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Washington 'missing middle housing' bill survives in altered form

caption: A backyard cottage is one example of a missing-middle home in Edmonds, Washington.
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A backyard cottage is one example of a missing-middle home in Edmonds, Washington.
KUOW Photo/Joshua McNichols

In Olympia, a major bill that would force single family zones to open up to denser development across the state survived a crucial test this week.

But it survived in an altered form.

The original version of HB 1782 aimed to make it possible for duplexes, triplexes and four-plexes to be added to single family zones, where they're currently illegal to build in many cities. The goal is to meet the need for new homes as people continue to move into Washington state.

Currently, a patchwork of local zoning laws has failed to produce housing at that level.

The bill still has more hurdles to pass before it has the potential to become law.

Senator Mona Das said she’s happy the bill survived, because you "can’t negotiate a dead bill."

"You know, I'm hoping we can keep the bill alive with a solution that's actually going to do something. I mean, there's no reason to pass a bill that has no legs to it."

While a companion version of the bill died in the state Senate, the House version survived Republican efforts to torpedo it, including one amendment that would have exempted all cities except Seattle.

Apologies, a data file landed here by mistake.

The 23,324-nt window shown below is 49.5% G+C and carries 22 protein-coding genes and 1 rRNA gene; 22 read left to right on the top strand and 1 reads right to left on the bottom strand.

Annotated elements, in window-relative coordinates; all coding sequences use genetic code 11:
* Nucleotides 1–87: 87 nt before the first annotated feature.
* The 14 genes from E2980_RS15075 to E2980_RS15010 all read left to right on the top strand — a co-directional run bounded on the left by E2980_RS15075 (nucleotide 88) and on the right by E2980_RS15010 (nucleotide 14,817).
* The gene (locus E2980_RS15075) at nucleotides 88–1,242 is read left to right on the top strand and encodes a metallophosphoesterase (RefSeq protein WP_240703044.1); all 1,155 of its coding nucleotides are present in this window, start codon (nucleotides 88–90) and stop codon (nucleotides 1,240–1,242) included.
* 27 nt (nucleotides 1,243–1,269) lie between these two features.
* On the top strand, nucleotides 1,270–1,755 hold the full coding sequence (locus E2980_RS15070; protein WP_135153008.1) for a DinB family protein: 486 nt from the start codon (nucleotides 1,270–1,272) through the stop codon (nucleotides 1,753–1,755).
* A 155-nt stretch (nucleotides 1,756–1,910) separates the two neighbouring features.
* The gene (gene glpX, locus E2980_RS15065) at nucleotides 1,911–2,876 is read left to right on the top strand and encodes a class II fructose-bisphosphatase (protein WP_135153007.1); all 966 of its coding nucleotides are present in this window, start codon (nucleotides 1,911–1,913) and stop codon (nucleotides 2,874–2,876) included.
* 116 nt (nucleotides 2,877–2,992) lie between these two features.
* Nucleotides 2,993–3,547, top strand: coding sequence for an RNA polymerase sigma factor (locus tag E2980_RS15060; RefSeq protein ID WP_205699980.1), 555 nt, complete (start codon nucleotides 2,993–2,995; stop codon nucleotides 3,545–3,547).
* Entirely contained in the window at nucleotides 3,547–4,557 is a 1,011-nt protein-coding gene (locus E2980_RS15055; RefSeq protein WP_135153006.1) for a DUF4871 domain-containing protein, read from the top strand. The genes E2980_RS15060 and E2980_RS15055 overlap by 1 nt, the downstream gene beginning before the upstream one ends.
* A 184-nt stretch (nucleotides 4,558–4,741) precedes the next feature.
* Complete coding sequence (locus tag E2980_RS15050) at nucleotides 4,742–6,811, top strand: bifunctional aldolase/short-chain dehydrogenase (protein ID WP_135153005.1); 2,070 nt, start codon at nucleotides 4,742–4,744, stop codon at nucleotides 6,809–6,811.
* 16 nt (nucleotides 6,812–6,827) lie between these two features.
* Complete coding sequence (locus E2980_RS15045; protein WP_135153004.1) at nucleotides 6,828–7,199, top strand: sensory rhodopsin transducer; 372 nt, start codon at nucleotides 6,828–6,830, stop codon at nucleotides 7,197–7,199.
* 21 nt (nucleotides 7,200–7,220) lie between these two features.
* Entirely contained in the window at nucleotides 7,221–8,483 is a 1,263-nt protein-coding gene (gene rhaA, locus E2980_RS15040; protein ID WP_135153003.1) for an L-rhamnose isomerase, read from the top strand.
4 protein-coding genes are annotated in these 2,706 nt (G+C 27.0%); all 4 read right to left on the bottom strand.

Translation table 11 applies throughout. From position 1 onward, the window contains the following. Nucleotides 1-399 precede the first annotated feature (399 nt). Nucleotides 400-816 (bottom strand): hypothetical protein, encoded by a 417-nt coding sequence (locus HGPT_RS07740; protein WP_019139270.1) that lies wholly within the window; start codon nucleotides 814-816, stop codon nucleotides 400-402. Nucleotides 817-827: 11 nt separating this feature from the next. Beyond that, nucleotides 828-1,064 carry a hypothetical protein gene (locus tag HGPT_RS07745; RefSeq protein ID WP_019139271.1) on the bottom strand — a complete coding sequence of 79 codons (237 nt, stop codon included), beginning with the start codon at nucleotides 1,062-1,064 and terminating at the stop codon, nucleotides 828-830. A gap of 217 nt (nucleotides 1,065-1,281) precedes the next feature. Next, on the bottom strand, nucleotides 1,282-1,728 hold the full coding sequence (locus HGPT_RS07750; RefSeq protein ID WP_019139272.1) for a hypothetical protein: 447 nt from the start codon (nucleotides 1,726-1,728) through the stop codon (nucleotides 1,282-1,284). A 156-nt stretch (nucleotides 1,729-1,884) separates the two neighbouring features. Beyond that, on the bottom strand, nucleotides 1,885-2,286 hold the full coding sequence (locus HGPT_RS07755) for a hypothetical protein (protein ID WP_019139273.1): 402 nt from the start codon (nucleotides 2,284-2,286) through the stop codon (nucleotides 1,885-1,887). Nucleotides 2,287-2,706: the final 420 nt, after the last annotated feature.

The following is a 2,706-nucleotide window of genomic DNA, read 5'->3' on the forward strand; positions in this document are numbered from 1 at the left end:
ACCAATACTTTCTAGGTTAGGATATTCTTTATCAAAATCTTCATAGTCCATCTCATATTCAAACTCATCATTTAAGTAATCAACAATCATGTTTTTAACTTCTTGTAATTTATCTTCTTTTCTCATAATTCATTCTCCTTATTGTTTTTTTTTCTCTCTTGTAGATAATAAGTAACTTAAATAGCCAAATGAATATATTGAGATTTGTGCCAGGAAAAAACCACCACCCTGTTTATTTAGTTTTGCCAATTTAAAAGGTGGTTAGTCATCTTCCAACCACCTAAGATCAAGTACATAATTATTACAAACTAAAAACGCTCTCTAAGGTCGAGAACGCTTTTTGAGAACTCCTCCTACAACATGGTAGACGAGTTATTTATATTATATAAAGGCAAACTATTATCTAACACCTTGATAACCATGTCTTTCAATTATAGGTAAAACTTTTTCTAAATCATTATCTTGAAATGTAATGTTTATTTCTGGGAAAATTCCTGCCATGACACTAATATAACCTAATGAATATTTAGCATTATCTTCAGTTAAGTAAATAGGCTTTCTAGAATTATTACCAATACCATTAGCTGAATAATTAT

But it was bipartisan opposition from mayors that led to alterations of HB 1782. Senator Das says she’s talking with the mayors in her jurisdiction — Auburn, Kent and Covington — along with Representative Jessica Bateman and the Association of Washington Cities, to see what kind of compromise they can reach.

Most of the mayors KUOW has spoken to who oppose the bill claim to support it in spirit, but feel it needs work, including Seattle's Mayor Bruce Harrell. That messaging suggests compromise is possible, though different mayors have different definitions of what level of compromise would be reasonable.

It's unclear at this time exactly how the bill has been altered, and whether its current form is weaker or stronger, though readers can try to parse the text of the substitute bill online.

The bill's next hurdle is next Tuesday, when Representative Jessica Bateman says it must be "pulled to the floor and voted on" in the House Rules Committee.

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